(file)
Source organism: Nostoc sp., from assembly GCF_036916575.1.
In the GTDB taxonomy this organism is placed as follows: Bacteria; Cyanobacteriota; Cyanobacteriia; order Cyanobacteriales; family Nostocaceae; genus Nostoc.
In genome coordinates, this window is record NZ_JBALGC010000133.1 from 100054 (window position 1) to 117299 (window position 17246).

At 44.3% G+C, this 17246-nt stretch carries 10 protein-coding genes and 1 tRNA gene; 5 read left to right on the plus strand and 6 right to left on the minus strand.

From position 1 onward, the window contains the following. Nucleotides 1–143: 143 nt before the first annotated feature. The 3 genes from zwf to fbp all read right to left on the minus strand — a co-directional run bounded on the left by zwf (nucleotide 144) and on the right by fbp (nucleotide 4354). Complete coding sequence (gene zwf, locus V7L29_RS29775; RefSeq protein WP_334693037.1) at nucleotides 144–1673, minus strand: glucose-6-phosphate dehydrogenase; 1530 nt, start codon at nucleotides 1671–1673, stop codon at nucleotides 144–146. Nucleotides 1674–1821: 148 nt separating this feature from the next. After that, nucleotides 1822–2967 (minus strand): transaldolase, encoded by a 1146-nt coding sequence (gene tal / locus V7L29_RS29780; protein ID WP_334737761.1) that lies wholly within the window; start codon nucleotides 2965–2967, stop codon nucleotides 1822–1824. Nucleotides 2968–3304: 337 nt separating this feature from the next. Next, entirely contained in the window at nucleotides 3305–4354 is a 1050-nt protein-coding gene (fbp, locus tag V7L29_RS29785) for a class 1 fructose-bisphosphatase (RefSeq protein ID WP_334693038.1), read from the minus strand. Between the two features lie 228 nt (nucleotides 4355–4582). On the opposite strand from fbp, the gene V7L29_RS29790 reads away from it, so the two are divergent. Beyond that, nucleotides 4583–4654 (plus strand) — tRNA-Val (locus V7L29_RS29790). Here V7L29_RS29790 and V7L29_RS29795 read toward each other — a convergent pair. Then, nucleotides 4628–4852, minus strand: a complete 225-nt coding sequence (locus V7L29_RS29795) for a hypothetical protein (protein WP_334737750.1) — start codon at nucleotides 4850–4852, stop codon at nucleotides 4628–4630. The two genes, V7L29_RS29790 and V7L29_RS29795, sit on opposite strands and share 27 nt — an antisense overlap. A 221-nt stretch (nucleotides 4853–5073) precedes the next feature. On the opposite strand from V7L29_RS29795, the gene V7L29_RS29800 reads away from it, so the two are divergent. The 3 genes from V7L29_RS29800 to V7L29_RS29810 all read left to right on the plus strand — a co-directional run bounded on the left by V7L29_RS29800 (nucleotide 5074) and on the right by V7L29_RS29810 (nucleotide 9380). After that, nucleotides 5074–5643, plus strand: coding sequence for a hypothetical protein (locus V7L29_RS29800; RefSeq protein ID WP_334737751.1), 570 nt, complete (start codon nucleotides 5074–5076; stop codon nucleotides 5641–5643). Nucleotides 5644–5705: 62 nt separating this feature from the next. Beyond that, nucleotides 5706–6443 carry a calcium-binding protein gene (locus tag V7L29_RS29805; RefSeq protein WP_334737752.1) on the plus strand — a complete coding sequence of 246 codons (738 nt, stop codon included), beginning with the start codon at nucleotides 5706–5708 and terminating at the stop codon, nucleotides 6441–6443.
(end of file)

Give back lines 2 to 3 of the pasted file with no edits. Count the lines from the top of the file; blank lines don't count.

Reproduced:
In the GTDB taxonomy this organism is placed as follows: Bacteria; Cyanobacteriota; Cyanobacteriia; order Cyanobacteriales; family Nostocaceae; genus Nostoc.
In genome coordinates, this window is record NZ_JBALGC010000133.1 from 100054 (window position 1) to 117299 (window position 17246).